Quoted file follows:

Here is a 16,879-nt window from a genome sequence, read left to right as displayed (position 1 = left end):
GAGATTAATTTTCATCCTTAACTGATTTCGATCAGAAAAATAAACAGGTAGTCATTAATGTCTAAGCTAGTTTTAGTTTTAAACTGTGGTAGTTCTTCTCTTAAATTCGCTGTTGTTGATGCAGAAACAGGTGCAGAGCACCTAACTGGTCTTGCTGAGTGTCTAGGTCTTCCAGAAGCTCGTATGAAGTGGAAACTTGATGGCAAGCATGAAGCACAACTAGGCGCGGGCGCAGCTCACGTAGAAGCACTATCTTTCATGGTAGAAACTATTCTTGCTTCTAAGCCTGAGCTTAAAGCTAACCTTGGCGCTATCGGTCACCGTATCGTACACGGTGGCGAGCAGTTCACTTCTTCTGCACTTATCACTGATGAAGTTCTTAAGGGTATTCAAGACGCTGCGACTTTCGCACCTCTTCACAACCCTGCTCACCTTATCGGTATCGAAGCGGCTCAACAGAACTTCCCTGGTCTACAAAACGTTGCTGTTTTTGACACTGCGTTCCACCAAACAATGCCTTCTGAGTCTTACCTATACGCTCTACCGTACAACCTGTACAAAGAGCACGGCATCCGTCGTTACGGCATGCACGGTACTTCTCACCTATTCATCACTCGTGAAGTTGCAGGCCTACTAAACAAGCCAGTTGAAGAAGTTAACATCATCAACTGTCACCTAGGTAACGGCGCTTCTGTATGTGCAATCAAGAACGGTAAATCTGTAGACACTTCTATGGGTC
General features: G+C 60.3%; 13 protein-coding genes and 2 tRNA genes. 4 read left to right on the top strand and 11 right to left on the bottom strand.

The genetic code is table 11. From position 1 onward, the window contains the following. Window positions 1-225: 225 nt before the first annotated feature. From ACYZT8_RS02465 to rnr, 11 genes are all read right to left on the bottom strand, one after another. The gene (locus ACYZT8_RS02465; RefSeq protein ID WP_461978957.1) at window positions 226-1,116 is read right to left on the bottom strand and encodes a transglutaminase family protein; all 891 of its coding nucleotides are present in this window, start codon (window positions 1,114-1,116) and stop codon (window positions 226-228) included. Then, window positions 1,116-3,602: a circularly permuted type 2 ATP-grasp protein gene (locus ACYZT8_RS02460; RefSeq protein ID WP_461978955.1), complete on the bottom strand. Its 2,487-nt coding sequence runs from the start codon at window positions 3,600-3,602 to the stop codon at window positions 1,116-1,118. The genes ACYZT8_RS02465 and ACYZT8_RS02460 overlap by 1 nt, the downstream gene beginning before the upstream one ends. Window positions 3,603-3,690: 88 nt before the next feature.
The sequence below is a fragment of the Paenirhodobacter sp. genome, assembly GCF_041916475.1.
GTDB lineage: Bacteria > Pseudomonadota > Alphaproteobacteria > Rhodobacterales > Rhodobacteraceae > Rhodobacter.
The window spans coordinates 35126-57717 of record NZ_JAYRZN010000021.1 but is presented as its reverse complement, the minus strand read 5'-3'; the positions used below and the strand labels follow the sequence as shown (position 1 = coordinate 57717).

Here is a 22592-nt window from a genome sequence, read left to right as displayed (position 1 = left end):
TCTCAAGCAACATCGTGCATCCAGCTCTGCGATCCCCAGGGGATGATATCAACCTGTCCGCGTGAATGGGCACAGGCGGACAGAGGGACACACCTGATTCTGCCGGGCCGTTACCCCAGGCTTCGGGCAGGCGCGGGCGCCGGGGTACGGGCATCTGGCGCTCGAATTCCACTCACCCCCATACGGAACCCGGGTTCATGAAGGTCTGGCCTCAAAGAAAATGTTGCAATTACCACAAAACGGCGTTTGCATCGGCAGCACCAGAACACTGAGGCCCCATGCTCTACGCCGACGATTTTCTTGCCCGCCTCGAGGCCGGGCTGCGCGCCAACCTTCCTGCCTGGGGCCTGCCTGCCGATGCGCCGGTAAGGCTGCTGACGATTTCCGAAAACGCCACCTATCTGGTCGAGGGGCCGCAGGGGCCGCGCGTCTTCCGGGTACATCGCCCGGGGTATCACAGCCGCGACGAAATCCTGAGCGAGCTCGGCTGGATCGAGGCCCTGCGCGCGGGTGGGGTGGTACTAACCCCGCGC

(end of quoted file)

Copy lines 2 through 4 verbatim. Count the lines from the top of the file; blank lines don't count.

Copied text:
GAGATTAATTTTCATCCTTAACTGATTTCGATCAGAAAAATAAACAGGTAGTCATTAATGTCTAAGCTAGTTTTAGTTTTAAACTGTGGTAGTTCTTCTCTTAAATTCGCTGTTGTTGATGCAGAAACAGGTGCAGAGCACCTAACTGGTCTTGCTGAGTGTCTAGGTCTTCCAGAAGCTCGTATGAAGTGGAAACTTGATGGCAAGCATGAAGCACAACTAGGCGCGGGCGCAGCTCACGTAGAAGCACTATCTTTCATGGTAGAAACTATTCTTGCTTCTAAGCCTGAGCTTAAAGCTAACCTTGGCGCTATCGGTCACCGTATCGTACACGGTGGCGAGCAGTTCACTTCTTCTGCACTTATCACTGATGAAGTTCTTAAGGGTATTCAAGACGCTGCGACTTTCGCACCTCTTCACAACCCTGCTCACCTTATCGGTATCGAAGCGGCTCAACAGAACTTCCCTGGTCTACAAAACGTTGCTGTTTTTGACACTGCGTTCCACCAAACAATGCCTTCTGAGTCTTACCTATACGCTCTACCGTACAACCTGTACAAAGAGCACGGCATCCGTCGTTACGGCATGCACGGTACTTCTCACCTATTCATCACTCGTGAAGTTGCAGGCCTACTAAACAAGCCAGTTGAAGAAGTTAACATCATCAACTGTCACCTAGGTAACGGCGCTTCTGTATGTGCAATCAAGAACGGTAAATCTGTAGACACTTCTATGGGTC
General features: G+C 60.3%; 13 protein-coding genes and 2 tRNA genes. 4 read left to right on the top strand and 11 right to left on the bottom strand.

The genetic code is table 11. From position 1 onward, the window contains the following. Window positions 1-225: 225 nt before the first annotated feature. From ACYZT8_RS02465 to rnr, 11 genes are all read right to left on the bottom strand, one after another. The gene (locus ACYZT8_RS02465; RefSeq protein ID WP_461978957.1) at window positions 226-1,116 is read right to left on the bottom strand and encodes a transglutaminase family protein; all 891 of its coding nucleotides are present in this window, start codon (window positions 1,114-1,116) and stop codon (window positions 226-228) included. Then, window positions 1,116-3,602: a circularly permuted type 2 ATP-grasp protein gene (locus ACYZT8_RS02460; RefSeq protein ID WP_461978955.1), complete on the bottom strand. Its 2,487-nt coding sequence runs from the start codon at window positions 3,600-3,602 to the stop codon at window positions 1,116-1,118. The genes ACYZT8_RS02465 and ACYZT8_RS02460 overlap by 1 nt, the downstream gene beginning before the upstream one ends. Window positions 3,603-3,690: 88 nt before the next feature.